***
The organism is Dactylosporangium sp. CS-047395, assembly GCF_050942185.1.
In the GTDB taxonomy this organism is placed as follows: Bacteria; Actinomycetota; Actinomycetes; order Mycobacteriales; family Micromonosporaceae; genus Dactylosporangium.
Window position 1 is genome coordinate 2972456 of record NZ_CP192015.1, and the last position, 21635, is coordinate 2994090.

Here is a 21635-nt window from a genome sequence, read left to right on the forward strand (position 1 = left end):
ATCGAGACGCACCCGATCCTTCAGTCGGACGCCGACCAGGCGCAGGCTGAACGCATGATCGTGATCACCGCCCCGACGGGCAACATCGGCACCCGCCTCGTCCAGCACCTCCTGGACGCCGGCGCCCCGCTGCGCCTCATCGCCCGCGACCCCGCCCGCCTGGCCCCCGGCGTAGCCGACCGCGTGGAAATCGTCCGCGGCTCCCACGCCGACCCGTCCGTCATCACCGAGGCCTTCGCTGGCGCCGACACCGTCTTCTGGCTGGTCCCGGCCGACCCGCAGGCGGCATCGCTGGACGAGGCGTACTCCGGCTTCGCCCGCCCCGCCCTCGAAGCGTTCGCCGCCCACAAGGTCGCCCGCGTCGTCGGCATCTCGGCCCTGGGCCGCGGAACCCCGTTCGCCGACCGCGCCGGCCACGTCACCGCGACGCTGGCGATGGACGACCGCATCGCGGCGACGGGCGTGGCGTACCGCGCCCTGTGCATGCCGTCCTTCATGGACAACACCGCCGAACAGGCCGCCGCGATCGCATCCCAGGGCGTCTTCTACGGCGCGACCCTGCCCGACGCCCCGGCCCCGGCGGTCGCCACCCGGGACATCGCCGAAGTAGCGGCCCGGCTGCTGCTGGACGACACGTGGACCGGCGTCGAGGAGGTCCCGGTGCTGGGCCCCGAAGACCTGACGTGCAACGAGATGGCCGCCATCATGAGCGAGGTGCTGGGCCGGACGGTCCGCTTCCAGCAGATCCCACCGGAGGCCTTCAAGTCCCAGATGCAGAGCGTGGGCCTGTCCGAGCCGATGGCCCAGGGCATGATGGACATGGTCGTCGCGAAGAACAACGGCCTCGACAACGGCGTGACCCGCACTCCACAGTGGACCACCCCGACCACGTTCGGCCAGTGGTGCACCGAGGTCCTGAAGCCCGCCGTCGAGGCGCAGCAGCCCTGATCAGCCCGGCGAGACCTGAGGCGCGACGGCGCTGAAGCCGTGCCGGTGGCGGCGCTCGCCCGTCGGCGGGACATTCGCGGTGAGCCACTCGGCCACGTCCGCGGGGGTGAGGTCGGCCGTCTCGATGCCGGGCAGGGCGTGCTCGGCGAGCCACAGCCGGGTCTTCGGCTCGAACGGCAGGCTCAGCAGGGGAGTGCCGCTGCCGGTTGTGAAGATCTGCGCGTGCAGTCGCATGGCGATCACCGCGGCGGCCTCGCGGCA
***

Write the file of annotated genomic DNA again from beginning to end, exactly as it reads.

The organism is Dactylosporangium sp. CS-047395, assembly GCF_050942185.1.
In the GTDB taxonomy this organism is placed as follows: Bacteria; Actinomycetota; Actinomycetes; order Mycobacteriales; family Micromonosporaceae; genus Dactylosporangium.
Window position 1 is genome coordinate 2972456 of record NZ_CP192015.1, and the last position, 21635, is coordinate 2994090.

Here is a 21635-nt window from a genome sequence, read left to right on the forward strand (position 1 = left end):
ATCGAGACGCACCCGATCCTTCAGTCGGACGCCGACCAGGCGCAGGCTGAACGCATGATCGTGATCACCGCCCCGACGGGCAACATCGGCACCCGCCTCGTCCAGCACCTCCTGGACGCCGGCGCCCCGCTGCGCCTCATCGCCCGCGACCCCGCCCGCCTGGCCCCCGGCGTAGCCGACCGCGTGGAAATCGTCCGCGGCTCCCACGCCGACCCGTCCGTCATCACCGAGGCCTTCGCTGGCGCCGACACCGTCTTCTGGCTGGTCCCGGCCGACCCGCAGGCGGCATCGCTGGACGAGGCGTACTCCGGCTTCGCCCGCCCCGCCCTCGAAGCGTTCGCCGCCCACAAGGTCGCCCGCGTCGTCGGCATCTCGGCCCTGGGCCGCGGAACCCCGTTCGCCGACCGCGCCGGCCACGTCACCGCGACGCTGGCGATGGACGACCGCATCGCGGCGACGGGCGTGGCGTACCGCGCCCTGTGCATGCCGTCCTTCATGGACAACACCGCCGAACAGGCCGCCGCGATCGCATCCCAGGGCGTCTTCTACGGCGCGACCCTGCCCGACGCCCCGGCCCCGGCGGTCGCCACCCGGGACATCGCCGAAGTAGCGGCCCGGCTGCTGCTGGACGACACGTGGACCGGCGTCGAGGAGGTCCCGGTGCTGGGCCCCGAAGACCTGACGTGCAACGAGATGGCCGCCATCATGAGCGAGGTGCTGGGCCGGACGGTCCGCTTCCAGCAGATCCCACCGGAGGCCTTCAAGTCCCAGATGCAGAGCGTGGGCCTGTCCGAGCCGATGGCCCAGGGCATGATGGACATGGTCGTCGCGAAGAACAACGGCCTCGACAACGGCGTGACCCGCACTCCACAGTGGACCACCCCGACCACGTTCGGCCAGTGGTGCACCGAGGTCCTGAAGCCCGCCGTCGAGGCGCAGCAGCCCTGATCAGCCCGGCGAGACCTGAGGCGCGACGGCGCTGAAGCCGTGCCGGTGGCGGCGCTCGCCCGTCGGCGGGACATTCGCGGTGAGCCACTCGGCCACGTCCGCGGGGGTGAGGTCGGCCGTCTCGATGCCGGGCAGGGCGTGCTCGGCGAGCCACAGCCGGGTCTTCGGCTCGAACGGCAGGCTCAGCAGGGGAGTGCCGCTGCCGGTTGTGAAGATCTGCGCGTGCAGTCGCATGGCGATCACCGCGGCGGCCTCGCGGCA